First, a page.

Monday, April 12, 2010
Cannonball Read #20: The Amazing Adventures of Kavalier & Clay by Michael Chabon
Kavalier and Clay came highly recommended by Pajiba – it's number one on the Best of the Decade's list. Though I went in having high expectations, it did not disappoint. I was a little put off by Chabon's blending of historical writing and narrative writing, but once I got past the changes in tone, I was able to see that it is this mix that makes the story so much more compelling.
Kavalier and Clay are cousins who decide to create their own comic book hero during WWII. Chabon goes into the history of how the comic book hero came from the newspapers funny page, and how it has evolved to become its own genre. The Escapist, the costumed hero that Kavalier and Clay think up, is sent all over the world to fight Nazis, which was a pretty popular topic since this was in the middle of WWII.
Josef Kavalier, a Jewish Czech who escaped from Nazi-infested Prague, is intense in his ambition to "defeat" the Nazis through his art. He wants to get enough money so that he can bring his family to America. Sammy Clayman (shortened to Clay) has lived in Brooklyn all his life and is kinda the brains – and he definitely has the imagination for it – to the Escapist's adventures on their pages.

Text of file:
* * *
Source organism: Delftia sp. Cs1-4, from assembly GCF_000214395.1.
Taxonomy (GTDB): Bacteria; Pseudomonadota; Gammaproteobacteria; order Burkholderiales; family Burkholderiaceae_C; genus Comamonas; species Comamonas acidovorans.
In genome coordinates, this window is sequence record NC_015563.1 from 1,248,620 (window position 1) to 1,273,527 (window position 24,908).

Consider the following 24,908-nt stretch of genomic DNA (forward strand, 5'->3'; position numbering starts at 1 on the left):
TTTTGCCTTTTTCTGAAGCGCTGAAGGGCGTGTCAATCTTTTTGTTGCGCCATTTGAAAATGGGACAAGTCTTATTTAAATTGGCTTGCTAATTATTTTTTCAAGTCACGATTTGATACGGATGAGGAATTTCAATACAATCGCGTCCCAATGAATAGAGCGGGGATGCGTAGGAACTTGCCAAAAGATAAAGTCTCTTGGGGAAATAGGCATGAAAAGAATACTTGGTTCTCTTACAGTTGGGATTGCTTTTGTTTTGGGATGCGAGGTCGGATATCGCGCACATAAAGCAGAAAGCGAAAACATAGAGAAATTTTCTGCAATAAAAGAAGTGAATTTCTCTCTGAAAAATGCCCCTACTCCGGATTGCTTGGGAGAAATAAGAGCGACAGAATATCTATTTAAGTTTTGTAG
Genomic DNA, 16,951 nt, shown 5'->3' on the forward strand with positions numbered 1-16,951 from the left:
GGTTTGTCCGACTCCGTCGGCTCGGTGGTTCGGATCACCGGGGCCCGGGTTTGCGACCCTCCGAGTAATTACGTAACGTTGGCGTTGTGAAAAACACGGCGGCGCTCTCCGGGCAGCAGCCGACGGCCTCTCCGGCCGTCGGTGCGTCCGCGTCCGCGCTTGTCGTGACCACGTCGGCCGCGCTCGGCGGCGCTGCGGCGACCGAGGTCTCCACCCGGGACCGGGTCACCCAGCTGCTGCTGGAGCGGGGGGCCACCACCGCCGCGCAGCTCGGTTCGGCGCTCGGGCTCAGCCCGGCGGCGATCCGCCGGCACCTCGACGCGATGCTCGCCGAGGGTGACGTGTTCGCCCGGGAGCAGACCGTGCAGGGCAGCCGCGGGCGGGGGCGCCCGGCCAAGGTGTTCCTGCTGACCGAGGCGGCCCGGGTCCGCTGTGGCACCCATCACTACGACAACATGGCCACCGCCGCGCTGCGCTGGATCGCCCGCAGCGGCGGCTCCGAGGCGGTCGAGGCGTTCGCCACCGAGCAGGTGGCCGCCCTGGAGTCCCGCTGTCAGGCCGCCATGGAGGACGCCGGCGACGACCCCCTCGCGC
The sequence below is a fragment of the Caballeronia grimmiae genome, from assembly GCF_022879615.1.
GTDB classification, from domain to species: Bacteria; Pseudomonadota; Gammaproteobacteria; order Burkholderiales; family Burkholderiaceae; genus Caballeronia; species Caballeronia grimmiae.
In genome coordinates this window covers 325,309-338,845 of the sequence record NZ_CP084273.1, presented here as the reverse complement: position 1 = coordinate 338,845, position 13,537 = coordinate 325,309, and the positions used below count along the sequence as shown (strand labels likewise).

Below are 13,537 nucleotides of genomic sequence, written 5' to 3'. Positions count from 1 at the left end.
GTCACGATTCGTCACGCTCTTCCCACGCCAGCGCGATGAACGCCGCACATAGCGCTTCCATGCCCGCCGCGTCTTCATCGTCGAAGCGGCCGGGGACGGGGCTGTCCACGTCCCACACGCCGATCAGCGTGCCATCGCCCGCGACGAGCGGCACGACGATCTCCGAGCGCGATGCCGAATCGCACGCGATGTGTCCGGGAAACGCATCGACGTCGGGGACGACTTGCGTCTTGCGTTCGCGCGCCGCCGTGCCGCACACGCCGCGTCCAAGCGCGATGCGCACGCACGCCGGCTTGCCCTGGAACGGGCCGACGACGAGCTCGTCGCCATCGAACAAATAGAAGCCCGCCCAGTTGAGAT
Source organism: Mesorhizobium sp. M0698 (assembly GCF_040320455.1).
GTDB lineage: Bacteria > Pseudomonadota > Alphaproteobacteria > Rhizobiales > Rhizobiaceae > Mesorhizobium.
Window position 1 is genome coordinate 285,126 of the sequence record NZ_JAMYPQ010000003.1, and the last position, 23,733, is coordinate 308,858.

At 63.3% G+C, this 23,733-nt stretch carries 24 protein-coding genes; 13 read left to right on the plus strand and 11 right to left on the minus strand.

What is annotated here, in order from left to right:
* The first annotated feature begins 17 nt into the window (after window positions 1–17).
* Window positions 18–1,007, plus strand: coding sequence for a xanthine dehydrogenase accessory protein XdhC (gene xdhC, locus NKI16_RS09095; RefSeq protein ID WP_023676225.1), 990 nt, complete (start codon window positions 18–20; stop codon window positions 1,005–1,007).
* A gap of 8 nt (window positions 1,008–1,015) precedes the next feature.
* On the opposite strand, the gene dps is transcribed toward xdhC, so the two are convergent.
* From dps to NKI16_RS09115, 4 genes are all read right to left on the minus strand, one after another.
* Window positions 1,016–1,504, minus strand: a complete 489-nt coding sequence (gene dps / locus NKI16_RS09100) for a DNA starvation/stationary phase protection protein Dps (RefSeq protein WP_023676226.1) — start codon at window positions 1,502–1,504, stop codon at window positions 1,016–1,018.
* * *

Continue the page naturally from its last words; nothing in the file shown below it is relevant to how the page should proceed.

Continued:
While reading this, it seemed like a fairly straight-forward plot: two boys want to get rich getting into comics; Josef falls in love, Sammy does not; tragedy happens, and the fall out is in the final third of the book. However, as I am trying to organize my thoughts about this, I really don't know if I can get to everything.
Kavalier and Clay is about being young in America when the possibilities are endless. That may sound like a good thing, but it really can go both ways, and for both characters, it does. The Escapist becomes extremely popular - yet the boys' wages are peanuts compared to what the publisher is getting; Kavalier may have fallen in love, yet he feels guilty about his happiness when he thinks of his family in Prague; and finally (this one broke my heart) Clay finds someone he loves, and in the end, decides that it's better to be alone than to ever get hurt again.
What I love about it is that Chabon doesn't make it an easy route for both our heroes. Neither of them really stumble back into their happy periods - it's almost arduous and painful to read the middle part because I kept hoping and hoping that everything would turn out all right. But I think that's also what I really like best about the book.